“The Fall” recap (2.6): Actually, it’s all about ethics in serial murder

Across town the Chronicle reporter gets a call from his jailer source about Paul being moved. He calls Jimmy and asks for his car back. I can already see the chain of events unfolding. I know what will more than likely happen. But I still can’t leave the edge of my seat.

Jimmy pulls up and predictably wants to know all about where Paul is going, then insists on driving there. Meanwhile, the police caravan grows as crime scene techs and EMTs join the line and they all head deeper into the woods. The heartbeat score ramps up matching my own.

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They stop, and Paul tells Stella to go “in there.” Not what’s in there, mind you. But just “in there.” Stella gives him a once over, trying to read what she’ll find. But his blasé face reveals nothing.

But Paul sees a look Stella gives Anderson, and him back, and reads right into it. So now there they are, these two men, locked together with shackles side-by-side. If we’re supposed to read something into this about Stella’s transference, I will not. And you can’t make me. So sod off with any such insinuation, OK, show?

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Stella decides to go into the woods alone, because, sure, this show isn’t suspenseful enough already. The reporter and Jimmy drive up nearby, the reporter hops out with his cameras and Jimmy peels out. I mean it, dude, pick better sources.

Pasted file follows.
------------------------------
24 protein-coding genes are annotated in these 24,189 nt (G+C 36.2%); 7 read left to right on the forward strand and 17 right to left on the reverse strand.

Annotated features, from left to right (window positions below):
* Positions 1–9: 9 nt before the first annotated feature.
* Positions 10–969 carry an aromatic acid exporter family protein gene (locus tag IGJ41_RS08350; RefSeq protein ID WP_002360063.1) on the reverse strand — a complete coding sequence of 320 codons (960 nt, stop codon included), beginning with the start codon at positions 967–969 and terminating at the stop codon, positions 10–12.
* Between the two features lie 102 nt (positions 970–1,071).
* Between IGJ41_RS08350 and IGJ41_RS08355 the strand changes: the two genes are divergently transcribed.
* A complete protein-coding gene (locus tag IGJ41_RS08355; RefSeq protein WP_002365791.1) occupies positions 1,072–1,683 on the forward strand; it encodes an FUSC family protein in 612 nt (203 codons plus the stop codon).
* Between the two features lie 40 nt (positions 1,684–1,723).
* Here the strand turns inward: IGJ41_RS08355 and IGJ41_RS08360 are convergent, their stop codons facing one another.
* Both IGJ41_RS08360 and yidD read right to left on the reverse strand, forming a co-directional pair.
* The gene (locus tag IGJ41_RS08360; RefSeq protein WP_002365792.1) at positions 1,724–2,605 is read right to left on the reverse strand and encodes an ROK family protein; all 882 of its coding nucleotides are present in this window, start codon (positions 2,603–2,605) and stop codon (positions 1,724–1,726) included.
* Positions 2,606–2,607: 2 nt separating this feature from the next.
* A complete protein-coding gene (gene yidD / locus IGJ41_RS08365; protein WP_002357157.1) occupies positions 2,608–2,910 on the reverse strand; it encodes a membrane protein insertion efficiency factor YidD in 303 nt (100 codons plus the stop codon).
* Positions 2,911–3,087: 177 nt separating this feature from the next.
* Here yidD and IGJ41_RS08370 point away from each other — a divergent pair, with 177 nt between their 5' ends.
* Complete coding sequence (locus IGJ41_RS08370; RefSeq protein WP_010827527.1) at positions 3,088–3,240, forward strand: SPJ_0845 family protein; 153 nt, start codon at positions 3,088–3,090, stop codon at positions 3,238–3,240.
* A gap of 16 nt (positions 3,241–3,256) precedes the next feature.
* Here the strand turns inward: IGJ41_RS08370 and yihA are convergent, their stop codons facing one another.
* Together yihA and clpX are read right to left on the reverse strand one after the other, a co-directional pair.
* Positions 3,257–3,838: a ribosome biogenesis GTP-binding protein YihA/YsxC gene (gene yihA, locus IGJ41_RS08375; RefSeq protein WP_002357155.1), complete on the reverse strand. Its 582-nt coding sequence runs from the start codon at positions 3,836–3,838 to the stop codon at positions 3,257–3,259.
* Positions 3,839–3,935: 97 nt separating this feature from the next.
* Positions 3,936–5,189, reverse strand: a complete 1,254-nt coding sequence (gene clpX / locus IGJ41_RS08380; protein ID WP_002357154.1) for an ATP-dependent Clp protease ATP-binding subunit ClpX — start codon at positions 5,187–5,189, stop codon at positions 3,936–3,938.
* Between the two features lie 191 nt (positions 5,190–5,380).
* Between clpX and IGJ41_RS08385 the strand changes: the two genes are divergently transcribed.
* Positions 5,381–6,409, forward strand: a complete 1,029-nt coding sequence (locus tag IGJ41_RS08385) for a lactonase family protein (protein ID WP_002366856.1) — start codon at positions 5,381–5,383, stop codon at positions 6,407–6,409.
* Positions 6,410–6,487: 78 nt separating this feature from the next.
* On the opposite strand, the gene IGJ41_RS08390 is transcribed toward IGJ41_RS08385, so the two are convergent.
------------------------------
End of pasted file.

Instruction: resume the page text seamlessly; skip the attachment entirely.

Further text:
Not to get too Thoreau, but Stella is going through the woods deliberately. This is the most nerve-wracking hike in the forest since Little Red Riding hood took that stroll with her picnic basket. I don’t know what I’m expecting: booby traps, tree elves, the Blair Witch.

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Stella is skeptical, and Anderson radios back that Paul says to go deeper. Ew. Somehow the reporter has found her, guess it’s a small forest, and starts shooting pictures. Paul, meanwhile, offers Anderson some unsolicited advice. He says there’s clearly something going on between him and “fragrant Stella.” Double ew. But he tells him not to do it if he hasn’t already because “I’ve tasted both the fantasy and the deed. The fantasy is way more piquant.”

So is that remorse? Should we read that as remorse? I think it’s only remorse for the loss of his terrible, terrible fantasies.

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Stella continues into the woods. She has only been in there for like 1,000 years now. She has to be to grandmother’s house by now. Each of her footsteps is so foreboding. And then she reaches a small berm. She climbs up it and finally. Rose’s car is there.

How Paul drove it in there without leaving an enormous trail through the forest is beyond me, but I’ll allow it because compared to all other crime shows the level of suspension of disbelief is staggeringly low. The car is abandoned, but the trunk is locked. So Stella calls for a crowbar.

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